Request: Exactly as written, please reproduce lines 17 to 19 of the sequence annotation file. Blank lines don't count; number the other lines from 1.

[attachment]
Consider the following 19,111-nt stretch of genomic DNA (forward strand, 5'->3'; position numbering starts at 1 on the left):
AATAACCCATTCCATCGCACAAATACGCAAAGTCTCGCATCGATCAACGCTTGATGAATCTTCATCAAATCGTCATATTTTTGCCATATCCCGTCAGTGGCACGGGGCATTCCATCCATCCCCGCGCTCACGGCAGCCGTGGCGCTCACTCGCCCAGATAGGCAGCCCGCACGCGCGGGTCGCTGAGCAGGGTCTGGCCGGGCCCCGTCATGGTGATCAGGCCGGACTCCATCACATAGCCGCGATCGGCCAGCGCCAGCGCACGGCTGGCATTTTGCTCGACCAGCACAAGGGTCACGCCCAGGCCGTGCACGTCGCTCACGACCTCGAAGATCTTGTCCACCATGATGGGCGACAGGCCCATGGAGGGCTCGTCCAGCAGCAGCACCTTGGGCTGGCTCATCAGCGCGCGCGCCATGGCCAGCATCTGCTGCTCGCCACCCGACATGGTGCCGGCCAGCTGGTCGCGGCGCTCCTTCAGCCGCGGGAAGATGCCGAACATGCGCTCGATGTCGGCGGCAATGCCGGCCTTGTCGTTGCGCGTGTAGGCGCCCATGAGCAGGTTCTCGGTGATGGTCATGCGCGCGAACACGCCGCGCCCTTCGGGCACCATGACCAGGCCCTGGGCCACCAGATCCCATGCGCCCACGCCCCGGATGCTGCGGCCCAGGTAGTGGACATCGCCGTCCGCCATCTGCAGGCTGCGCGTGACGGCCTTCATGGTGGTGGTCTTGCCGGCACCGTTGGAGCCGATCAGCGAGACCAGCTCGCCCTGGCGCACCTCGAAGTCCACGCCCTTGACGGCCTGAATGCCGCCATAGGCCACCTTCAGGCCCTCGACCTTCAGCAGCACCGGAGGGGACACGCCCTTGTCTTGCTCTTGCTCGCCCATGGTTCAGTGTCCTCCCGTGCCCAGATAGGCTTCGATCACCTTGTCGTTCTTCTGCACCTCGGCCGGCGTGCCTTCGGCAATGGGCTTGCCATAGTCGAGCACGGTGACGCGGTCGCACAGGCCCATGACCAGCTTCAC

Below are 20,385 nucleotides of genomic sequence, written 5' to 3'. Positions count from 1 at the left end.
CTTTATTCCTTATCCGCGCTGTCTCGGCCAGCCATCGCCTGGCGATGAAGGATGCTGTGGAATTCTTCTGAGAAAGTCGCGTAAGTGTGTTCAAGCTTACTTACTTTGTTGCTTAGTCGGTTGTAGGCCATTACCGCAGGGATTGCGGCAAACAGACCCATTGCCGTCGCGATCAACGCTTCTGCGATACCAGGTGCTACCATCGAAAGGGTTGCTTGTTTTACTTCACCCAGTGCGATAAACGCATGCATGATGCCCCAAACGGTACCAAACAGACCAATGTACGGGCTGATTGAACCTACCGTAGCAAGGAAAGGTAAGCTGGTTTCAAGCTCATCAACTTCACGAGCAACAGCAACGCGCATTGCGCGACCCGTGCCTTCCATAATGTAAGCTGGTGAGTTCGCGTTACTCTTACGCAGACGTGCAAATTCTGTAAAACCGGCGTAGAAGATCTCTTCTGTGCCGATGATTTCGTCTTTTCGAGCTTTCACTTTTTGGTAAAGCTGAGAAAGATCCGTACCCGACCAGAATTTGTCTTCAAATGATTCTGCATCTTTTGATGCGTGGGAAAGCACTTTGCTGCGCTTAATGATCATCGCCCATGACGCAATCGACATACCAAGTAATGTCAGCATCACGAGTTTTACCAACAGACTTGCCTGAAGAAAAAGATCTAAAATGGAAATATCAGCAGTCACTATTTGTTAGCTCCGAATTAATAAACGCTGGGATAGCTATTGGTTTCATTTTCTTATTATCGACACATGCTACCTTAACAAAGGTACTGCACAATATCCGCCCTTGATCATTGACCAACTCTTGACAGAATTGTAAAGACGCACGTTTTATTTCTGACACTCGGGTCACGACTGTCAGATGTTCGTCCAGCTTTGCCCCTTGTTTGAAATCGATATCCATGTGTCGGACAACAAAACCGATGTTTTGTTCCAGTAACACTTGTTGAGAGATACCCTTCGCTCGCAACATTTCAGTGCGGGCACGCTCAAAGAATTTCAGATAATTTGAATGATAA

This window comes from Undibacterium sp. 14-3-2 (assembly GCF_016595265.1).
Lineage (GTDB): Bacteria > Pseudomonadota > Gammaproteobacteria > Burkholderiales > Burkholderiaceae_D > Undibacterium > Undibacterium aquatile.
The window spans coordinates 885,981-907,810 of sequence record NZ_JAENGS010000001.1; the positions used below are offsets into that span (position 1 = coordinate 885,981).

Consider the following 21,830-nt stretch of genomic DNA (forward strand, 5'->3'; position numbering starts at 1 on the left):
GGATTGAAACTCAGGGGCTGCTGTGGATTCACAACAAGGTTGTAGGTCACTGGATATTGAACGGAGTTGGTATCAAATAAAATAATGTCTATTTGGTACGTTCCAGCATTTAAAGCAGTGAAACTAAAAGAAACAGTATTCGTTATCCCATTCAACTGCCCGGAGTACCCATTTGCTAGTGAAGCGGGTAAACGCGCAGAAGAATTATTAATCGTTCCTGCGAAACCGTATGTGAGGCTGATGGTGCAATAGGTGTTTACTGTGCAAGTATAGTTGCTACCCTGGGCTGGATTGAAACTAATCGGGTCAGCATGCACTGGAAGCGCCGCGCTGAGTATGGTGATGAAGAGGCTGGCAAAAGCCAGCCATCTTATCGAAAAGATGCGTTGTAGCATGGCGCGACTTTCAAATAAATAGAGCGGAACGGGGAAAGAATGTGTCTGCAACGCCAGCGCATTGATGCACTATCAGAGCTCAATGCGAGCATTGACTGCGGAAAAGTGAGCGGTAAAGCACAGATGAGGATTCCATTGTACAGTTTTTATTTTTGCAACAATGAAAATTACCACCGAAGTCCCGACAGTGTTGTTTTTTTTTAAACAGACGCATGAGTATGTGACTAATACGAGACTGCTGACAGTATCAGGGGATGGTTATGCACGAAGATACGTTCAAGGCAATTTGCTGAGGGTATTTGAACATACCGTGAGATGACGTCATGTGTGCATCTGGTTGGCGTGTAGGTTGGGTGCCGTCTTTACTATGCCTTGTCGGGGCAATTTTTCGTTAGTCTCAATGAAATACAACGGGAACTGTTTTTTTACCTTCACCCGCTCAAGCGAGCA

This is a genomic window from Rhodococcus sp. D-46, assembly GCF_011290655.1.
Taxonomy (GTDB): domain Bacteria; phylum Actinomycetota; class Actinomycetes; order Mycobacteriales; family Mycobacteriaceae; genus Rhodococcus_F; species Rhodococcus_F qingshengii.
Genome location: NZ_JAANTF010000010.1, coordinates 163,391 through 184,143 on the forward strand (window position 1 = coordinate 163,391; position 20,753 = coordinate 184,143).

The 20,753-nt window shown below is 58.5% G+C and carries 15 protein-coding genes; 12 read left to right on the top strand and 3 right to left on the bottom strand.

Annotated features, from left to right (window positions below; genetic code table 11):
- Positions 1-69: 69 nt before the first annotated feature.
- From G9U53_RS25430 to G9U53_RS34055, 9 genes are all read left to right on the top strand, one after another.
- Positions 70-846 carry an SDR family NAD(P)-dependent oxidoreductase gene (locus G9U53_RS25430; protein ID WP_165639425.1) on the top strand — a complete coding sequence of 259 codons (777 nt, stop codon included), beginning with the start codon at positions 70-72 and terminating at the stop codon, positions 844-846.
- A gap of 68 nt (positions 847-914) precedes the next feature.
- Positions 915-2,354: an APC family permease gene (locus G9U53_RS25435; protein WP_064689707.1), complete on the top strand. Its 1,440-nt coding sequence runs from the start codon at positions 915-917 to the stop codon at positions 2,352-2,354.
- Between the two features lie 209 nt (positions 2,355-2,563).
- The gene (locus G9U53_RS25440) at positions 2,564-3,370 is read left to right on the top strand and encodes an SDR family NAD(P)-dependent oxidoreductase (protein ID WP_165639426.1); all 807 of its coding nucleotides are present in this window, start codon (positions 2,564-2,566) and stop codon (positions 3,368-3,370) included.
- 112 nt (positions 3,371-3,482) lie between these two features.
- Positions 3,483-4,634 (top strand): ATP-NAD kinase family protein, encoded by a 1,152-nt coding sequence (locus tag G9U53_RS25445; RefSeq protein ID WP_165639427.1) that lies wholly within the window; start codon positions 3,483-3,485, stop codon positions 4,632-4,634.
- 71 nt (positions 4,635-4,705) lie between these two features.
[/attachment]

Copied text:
- Positions 70-846 carry an SDR family NAD(P)-dependent oxidoreductase gene (locus G9U53_RS25430; protein ID WP_165639425.1) on the top strand — a complete coding sequence of 259 codons (777 nt, stop codon included), beginning with the start codon at positions 70-72 and terminating at the stop codon, positions 844-846.
- A gap of 68 nt (positions 847-914) precedes the next feature.
- Positions 915-2,354: an APC family permease gene (locus G9U53_RS25435; protein WP_064689707.1), complete on the top strand. Its 1,440-nt coding sequence runs from the start codon at positions 915-917 to the stop codon at positions 2,352-2,354.